To protect the nascent industry for flare gas commercialization and make it further attractive to investors, the Flare Gas Regulations contains provisions designed to ensure that flare gas is commercialized by only holders of a Permit to Access Flare Gas or pursuant to permission granted by the Minister of Petroleum Resources. A producer of flare gas is prohibited from utilizing such gas for commercial purposes except where such producer applies and obtains the permission of the Minister to utilize gas for commercial purposes. Such a producer however cannot apply for itself. It must apply on behalf of a midstream subsidiary corporate entity either existing or to be incorporated, and its application must not relate to flare gas volume that is being offered to qualified persons in a Federal Government bid process, or which has been assigned to a permit holder. This is a shift from the spirit of the Associated Gas Re-Injection Act which requires oil producing companies to develop and submit to the Minister of Petroleum Resources a programme for schemes for the viable utilization of all associated gas produced from a field or a group of fields, and projects to re-inject all gas produced in association with oil. Under the Act, the producing companies are required to lead the process of gas utilization, and the proceeds of such utilization go to the producing companies. Under the new regime introduced by the Flare Gas Regulations however, the production companies are stripped of all responsibility in the associated gas they produce and also of any interest in the proceeds from the commercial utilization of such gas. It is curious as to why the Federal Government chose to establish this new legal framework through subsidiary legislation and not by pushing through a legislation on the subject at the National Assembly. Surely, the intendment of the Flare Gas Regulations could be interpreted as conflicting with the spirit of the Associated Gas Re-Injection Act leaving the regulations susceptible to a legal challenge.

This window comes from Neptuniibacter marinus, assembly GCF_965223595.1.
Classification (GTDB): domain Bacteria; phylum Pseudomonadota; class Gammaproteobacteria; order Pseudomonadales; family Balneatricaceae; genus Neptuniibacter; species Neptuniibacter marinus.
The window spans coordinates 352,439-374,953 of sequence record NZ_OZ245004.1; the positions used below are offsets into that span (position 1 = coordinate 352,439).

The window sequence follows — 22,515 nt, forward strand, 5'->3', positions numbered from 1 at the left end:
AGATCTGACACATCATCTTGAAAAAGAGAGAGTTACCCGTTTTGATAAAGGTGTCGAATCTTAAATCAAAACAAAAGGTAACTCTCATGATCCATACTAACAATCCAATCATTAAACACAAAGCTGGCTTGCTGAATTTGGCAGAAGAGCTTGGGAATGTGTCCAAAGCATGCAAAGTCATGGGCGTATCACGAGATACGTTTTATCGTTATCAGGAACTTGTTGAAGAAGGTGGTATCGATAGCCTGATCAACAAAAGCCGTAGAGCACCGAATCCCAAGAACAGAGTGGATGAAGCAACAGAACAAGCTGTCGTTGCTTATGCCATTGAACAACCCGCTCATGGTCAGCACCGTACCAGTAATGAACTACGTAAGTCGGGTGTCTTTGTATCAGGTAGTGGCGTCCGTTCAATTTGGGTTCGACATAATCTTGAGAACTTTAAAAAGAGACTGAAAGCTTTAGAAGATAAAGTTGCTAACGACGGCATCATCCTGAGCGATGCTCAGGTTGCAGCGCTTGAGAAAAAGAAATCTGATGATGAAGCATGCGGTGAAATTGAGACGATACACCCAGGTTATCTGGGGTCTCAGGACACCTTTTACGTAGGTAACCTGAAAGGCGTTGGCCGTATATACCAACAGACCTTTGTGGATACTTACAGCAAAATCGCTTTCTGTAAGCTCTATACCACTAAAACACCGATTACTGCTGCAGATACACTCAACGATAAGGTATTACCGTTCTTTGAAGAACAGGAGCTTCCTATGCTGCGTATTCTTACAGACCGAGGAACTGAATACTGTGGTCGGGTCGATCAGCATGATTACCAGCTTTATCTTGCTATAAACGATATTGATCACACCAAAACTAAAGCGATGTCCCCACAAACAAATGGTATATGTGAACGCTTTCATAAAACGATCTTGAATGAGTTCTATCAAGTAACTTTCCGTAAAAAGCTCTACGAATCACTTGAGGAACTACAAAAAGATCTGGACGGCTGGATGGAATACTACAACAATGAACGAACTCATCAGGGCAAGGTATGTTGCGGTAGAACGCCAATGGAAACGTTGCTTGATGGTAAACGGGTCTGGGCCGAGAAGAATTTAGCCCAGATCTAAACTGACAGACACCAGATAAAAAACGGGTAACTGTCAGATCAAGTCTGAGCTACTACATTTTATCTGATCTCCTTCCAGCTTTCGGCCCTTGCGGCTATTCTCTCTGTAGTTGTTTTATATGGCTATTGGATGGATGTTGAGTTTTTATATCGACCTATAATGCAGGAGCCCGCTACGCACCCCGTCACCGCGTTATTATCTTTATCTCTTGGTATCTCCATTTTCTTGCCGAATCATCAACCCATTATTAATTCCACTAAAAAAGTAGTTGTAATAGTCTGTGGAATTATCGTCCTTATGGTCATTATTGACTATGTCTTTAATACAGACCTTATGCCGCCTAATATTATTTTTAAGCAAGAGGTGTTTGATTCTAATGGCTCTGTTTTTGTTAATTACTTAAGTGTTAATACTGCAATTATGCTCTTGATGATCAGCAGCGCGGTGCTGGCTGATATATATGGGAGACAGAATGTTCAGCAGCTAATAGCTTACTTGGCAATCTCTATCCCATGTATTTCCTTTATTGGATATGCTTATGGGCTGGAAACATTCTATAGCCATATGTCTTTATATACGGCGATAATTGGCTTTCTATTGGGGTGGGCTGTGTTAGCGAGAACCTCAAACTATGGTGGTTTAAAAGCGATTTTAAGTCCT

Another significant provision of the Flare Gas Regulations is the requirement for production companies and holders of Permit to Access Flare Gas to maintain daily logs of flaring and venting of natural gas produced by them or in their custody, and submit same within 21 days following the end of every month to the Department of Petroleum Resources (DPR). Both producers of flare gas and permit holders are also required to install metering equipment for measuring both the quantity of gas flared, and the quantity of flare gas either produced or acquired from flare points. Stiff penalties are imposed for various breaches of the Flare Gas Regulations including the failure to provide flare gas data if required by the DPR to do so, the failure to provide either a qualified applicant or a permit holder with access to a flare site or flare gas, the failure to agree to enter into a connection agreement with a permit holder, and the failure to install metering equipment within the time required to do so by the DPR. In addition, the Flare Gas Regulations makes it a criminal offence for any person acting on behalf of a producer of associated gas to supply inaccurate or incomplete flare gas data to the DPR or to any other duly empowered lawful authority. The prescribed penalty upon the conviction of such a person is a fine of N50,000 (fifty thousand Naira) or imprisonment for a term of not more than 6 months, or to both the fine and the term of imprisonment.